Cupcake Friday: Chambord Cupcakes – My Baking Addiction
I’m sneaking this one in here by the skin of my teeth, not to disappoint my loyal Cupcake Friday followers. Once again, I have failed to make cupcakes this week (although I did make my favorite stand-by cookie, stay tuned for that one if I ever get around to writing blog posts again). It’s been a really busy week, folks, and I know we’re headed into the busiest time of the year, and I haven’t even told you about my Thanksgiving recipes yet! I’m so sorry. I’ll try, I promise!
For now, here’s your last minute dose of cupcake lust: Chambord Cupcakes from My Baking Addiction.
These cupcakes combine two of my favorite things (chocolate and Chambord – which in case you aren’t familiar, includes one of my other favorite things, raspberries) into one of my favoritest things – cupcakes. I have some stories for you about Chambord. Would you like to hear them?
I invented my own drink once, many years ago. It’s a very chick drink, but it’s delicious and I highly recommend it. I can’t give you measurements, because when it comes to booze I basically just pour by instinct, but it’s basically this: start with Mike’s Cranberry Hard Lemonade. Pour it into a red wine glass (the enormous kind that can hold an entire 12 oz bottle of Mike’s, preferably), then add a shot or two (or three) of Chambord, and then a splash of Bacardi Razz. If you’re feeling frisky, also add a splash of Absolut Mandarin. For a long time, this drink didn’t have a name. Then a friend advised me that you should always name drinks after your invisible childhood friends. So the original version is the Lisa, and if you add the Absolut Mandarin, it becomes a Crazy Lisa. Try it, and let me know what you think. It could probably benefit from a bit of actual cranberry juice to cut the sweetness. I drank many of these in my early 20s. They were delicious.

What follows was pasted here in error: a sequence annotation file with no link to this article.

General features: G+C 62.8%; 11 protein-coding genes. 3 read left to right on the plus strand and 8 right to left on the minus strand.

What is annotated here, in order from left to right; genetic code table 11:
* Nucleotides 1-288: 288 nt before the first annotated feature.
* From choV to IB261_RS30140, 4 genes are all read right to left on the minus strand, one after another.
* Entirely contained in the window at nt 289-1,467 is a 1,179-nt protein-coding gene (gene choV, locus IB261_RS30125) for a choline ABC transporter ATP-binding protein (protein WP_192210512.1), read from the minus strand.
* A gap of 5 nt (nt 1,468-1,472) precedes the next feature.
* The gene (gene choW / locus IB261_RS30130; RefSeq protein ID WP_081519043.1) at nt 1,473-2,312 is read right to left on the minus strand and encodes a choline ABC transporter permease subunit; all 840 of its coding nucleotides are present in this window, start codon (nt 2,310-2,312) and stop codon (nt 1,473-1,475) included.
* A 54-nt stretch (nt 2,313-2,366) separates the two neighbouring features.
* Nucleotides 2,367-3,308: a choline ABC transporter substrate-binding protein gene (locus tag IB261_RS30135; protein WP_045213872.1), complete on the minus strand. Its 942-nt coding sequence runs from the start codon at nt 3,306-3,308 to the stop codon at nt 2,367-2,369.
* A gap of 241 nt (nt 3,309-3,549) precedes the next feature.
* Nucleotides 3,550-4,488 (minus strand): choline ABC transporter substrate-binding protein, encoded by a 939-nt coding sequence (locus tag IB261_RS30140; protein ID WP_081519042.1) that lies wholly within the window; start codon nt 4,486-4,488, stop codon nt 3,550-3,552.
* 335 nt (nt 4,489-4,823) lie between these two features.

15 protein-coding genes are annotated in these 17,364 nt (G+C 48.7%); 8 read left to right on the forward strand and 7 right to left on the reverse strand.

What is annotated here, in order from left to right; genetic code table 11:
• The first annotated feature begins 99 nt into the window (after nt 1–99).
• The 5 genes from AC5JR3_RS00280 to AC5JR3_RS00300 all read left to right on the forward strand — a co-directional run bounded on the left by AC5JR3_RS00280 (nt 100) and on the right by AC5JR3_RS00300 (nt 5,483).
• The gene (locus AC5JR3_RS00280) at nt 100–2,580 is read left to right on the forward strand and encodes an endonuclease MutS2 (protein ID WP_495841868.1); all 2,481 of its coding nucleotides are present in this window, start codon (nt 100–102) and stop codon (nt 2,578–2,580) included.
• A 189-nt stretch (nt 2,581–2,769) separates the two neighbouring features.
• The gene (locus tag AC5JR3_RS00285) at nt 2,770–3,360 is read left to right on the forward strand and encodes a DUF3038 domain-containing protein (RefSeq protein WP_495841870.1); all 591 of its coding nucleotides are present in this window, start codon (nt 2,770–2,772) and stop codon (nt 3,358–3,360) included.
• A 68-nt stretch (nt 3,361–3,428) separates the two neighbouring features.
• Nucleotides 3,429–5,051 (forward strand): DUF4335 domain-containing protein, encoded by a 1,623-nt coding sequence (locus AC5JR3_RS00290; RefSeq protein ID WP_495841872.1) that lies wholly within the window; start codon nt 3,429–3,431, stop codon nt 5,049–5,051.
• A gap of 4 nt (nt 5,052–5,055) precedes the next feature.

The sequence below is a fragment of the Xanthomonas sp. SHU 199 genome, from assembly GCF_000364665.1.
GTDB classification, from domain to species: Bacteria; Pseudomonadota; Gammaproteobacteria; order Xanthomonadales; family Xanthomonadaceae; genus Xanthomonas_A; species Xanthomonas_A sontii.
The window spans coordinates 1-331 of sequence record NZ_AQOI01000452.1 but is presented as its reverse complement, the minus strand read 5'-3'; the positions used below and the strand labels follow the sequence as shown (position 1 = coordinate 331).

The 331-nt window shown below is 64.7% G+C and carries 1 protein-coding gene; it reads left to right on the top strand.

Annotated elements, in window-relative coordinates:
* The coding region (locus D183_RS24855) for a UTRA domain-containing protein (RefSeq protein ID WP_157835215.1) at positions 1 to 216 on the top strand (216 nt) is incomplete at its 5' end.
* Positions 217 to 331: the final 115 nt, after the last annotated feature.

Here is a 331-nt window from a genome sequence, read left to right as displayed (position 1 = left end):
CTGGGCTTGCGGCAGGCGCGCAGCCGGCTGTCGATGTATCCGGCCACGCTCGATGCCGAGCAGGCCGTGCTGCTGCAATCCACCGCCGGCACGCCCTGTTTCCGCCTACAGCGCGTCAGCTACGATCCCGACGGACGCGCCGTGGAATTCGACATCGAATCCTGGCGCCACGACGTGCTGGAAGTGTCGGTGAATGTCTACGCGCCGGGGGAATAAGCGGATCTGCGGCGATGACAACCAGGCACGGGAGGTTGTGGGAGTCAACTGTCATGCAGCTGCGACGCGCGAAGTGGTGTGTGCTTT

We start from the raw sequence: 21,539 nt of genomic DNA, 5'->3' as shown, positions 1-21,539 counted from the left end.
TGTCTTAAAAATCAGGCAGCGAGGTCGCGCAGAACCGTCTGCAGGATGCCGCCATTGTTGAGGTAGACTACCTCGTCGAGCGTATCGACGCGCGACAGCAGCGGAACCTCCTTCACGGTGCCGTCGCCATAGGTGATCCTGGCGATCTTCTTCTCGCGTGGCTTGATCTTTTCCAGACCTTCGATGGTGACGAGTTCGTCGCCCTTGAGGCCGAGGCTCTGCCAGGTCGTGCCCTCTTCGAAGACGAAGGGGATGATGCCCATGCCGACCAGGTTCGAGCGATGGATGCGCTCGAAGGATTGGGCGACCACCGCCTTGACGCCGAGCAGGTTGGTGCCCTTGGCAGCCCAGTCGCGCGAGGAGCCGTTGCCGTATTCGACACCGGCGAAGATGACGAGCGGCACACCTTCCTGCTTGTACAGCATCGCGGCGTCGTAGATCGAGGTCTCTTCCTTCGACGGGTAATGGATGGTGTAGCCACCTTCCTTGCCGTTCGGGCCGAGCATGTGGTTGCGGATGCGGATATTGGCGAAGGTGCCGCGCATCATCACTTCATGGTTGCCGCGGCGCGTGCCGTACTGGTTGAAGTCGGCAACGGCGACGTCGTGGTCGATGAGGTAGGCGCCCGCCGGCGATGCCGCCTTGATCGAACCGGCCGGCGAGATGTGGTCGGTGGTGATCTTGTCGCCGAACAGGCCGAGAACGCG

Shortly after inventing the Lisa, I tried to switch to the cheaper stuff. You know, name brand liquor is expensive, and there are so many knockoffs, surely dropping down just one level wouldn’t be too bad, right? I bought a bottle of Chateau Monet. It was about $10 cheaper, but certainly not bottom of the line. I thought I was safe. Fate advised me otherwise, at least for Chambord. One night, when I was about to mix myself a drink in my dad’s still-under-construction kitchen with poured concrete floors, I picked up that bottle of Chateau Monet. I had carried it half way from the cabinet to the counter (a journey of about 48 inches) when the unthinkable happened – my hand slipped, and the bottle went crashing to the floor. It shattered.
Did I mention that the poured concrete floors were also cut into large tiles, a continuous pattern of diamonds across the kitchen and eating nook, towards the laddered hole that should have been stairs?
When the Chateau Monet shattered, the thick, dark purple, sticky sweet raspberry liqueur instantly discovered the wonders of that floor. It found pathways through the tiles that I never knew existed. It learned to creep both across the floor and under the plywood temporary cabinets. It crawled, seeped, and poured across the kitchen, filling crevasses with sugar and booze and berry.
I cleaned up the glass, wiped the tiles, and toothbrushed out the seams, thanking whatever gods that I had not just shattered a bottle of true Chambord. I never bought the cheap stuff again.
One of my daydreams is to make Chambord Ice Cream. I did actually find a recipe, but I haven’t tried it yet. I’m expecting I’ll get around to these cupcakes first, but maybe I’ll make them both together. Chocolate Chambord cupcakes with Chambord Ice Cream. How could you go wrong?